Now that bookstagramming is a thing, many readers eschew traditional ordering systems to arrange their books in ways that are aesthetically pleasing. The idea is anathema to book nerds like me, who cling to alphanumerical ordering and the Dewey Decimal System as if they are lifelines, but is there a good reason why you should arrange your books by size? According to the New York Public Library (NYPL), there might be.
The NYPL's restored Rose Main Reading Room has made a lot of headlines this year. After being closed for two years following damage to its ceiling, it room re-opened on Oct. 5. The Rose Main Reading Room is one of two locations in which patrons can order and receive research materials, which are delivered via a newly installed book train that originates in the Milstein Research Stacks under Bryant Park.
Now, the NYPL has decided to re-arrange the books in its underground storage facility according to size. While that may sound nonsensical, it actually makes perfect sense when you consider that the Milstein Research Stacks can house up to 4 million volumes, thanks to a recent expansion. Arranging the underground books by size order increases the storage capacity by 40 percent.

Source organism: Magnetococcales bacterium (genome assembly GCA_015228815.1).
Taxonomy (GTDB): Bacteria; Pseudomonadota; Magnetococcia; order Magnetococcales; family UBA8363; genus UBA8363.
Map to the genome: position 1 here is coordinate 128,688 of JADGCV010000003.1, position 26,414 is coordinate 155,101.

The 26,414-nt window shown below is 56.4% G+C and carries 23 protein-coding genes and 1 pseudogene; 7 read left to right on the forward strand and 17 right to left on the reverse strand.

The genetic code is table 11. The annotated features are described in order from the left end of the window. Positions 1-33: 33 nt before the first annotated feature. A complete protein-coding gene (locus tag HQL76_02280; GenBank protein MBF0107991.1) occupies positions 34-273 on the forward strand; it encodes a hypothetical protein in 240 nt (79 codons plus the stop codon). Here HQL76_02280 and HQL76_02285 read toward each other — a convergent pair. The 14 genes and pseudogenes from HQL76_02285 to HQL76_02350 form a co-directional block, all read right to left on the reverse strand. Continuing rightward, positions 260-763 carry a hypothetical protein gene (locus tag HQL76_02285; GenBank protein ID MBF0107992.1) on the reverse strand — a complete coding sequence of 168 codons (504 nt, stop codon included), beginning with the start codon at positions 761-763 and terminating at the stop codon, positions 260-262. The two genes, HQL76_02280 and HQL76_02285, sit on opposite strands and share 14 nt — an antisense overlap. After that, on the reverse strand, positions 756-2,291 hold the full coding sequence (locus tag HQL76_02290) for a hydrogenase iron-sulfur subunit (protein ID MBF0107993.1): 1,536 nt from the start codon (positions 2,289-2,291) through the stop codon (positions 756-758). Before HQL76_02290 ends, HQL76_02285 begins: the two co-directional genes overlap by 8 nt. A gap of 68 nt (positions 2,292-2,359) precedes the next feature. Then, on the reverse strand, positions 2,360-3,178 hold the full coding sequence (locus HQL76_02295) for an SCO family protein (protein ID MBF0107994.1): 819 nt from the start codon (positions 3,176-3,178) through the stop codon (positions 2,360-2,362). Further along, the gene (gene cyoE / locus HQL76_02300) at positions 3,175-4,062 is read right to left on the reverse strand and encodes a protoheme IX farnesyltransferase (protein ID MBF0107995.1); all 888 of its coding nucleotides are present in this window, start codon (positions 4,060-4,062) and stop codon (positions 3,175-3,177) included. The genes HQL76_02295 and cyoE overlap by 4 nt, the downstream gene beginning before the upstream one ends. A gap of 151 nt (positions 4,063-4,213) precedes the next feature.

Best of all, the new ordering system doesn't prevent librarians from finding books in the stacks. Barcodes on books in the underground collection correspond to card catalog entries that detail their "exact coordinates in the stacks — room, aisle, shelf, tray." Since the Milstein Research Stacks are only open to NYPL librarians, there are no pesky patrons to throw a wrench into the works.
Would you arrange your books by size? Let me know on Twitter!